Massimo Vitali: Between Normalities @Bonni Benrubi

JTF (just the facts): A total of 7 large scale photographic works, generally framed in white and unmatted (with a few framed in bright colors), and hung against white walls in the two room gallery space. All of the works are chromogenic prints on Diasec mounts, made in 2012 or 2013. Three of the works are single images, while two pair a large single image with a much smaller image hung to the side; there are also two diptychs on display. The large panels range in size from 73×92 to 74×96 and all of the works are available in editions of 6. (Installation shots below.)

Comments/Context: I’m beginning to think that part of the reason Massimo Vitali’s new show looks a lot like every other show of work we have ever seen from him is that the edited sample of his newest images always seems to feature his beachfront waterscapes, even though he certainly points his camera at other subjects. This bunch finds him in different locales (Brazil, Sardinia, Lampedusa, and Greece), but his formula is largely unchanged – large scale color images of miniscule beachgoers clambering over increasingly rocky shorelines and in wide expanses of pastel shallow water, seen in a blazing, sunny whiteness that is often blinding in its power to wash out the landscape.

What’s different here is that there has been a subtle shift of underlying mood. In the past, Vitali’s images of hordes of tourists despoiling beautiful scenery had a sense of quiet mockery, of the destructive ridiculousness of our human behavior and of our overall insignificance in the face of the scale of the land. In two of Vitali’s new pieces, he has added a smaller side image, a cropped news photograph with overlaid text describing scenes of tragedy and violence (a shipwreck where migrant survivors clung to a fishing net and Greek riot police amid flames). What we get is a kind of dual vision (thus the apt title of the show Between Normalities), of beauty and horror in the same location. The gently lapping waves and swimsuited crowds suddenly look obliviously precarious, the land taking on a waiting for something to happen undercurrent of menace.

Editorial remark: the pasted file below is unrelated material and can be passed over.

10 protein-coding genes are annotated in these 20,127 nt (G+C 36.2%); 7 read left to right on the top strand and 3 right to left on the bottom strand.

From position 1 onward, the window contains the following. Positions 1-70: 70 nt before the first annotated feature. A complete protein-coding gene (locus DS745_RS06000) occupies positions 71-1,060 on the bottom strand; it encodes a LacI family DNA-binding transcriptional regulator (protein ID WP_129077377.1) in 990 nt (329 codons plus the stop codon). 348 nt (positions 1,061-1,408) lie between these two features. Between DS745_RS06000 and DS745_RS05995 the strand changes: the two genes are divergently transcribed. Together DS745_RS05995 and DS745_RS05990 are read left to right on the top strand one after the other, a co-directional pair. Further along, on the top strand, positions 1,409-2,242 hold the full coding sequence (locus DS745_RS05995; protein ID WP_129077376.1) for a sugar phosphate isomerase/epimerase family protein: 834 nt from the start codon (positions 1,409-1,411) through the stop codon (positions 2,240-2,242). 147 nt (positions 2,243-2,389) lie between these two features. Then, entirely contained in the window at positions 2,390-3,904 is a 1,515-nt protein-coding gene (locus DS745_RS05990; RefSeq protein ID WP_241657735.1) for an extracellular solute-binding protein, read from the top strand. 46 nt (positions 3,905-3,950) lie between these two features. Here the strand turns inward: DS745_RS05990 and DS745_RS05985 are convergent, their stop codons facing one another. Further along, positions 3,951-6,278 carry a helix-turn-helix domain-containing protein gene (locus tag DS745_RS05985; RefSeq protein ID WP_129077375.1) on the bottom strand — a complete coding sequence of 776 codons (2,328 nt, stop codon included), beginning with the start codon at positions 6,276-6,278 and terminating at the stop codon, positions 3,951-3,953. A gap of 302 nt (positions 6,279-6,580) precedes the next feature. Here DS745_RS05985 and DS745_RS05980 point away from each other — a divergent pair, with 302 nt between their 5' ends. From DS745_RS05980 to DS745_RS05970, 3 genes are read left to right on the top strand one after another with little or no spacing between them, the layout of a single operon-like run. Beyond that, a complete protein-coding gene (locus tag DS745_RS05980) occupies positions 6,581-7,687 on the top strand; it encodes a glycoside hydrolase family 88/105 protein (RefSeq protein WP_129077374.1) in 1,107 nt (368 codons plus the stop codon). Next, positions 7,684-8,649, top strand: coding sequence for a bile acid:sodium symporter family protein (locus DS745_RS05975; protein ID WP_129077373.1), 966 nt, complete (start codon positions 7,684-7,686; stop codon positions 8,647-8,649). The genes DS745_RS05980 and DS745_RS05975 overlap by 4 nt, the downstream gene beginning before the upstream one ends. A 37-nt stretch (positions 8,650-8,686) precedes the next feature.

Shoehorned into a side room (in a space much too small for the work displayed), Vitali’s analog/digital diptych of a São Paulo fruit market is also a nuanced departure from the artist’s norms (this same work was discussed in our Paris Photo highlights here). Using a squared up vantage point reminiscent of Andreas Gursky’s 99 Cent, the work is both a meditation on changing technology (with the two frames shot seconds apart but subtly different in color tonality and feel) and a Where’s Waldo game of tiny blue vendors moved from one place to another in the fraction of a second between shutter clicks.

So while many of these pictures look altogether familiar, the ideas behind them seem to be evolving. Vitali has made his embrace of “a fiddling while Rome burns” darkness more explicit, asking us to see the immersive, complacent fantasy of his beaches with yet another layer of complexity.

Collector’s POV: The works in this show are priced as follows. The single images and works with a second smaller image hung to the side are priced at either €35000 or €40000; the 2 diptychs are priced at €55000 each. Vitali’s work has become more and more ubiquitous in the secondary markets in recent years; recent prices have ranged between roughly $5000 and $80000.

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JTF (just the facts): Published in 2020 by Milda Books (here). Silk-screen printed clothbound softcover with end-flaps and open spine Swiss binding, 170 x 240 mm, 304 pages, with 244 ... Read on.

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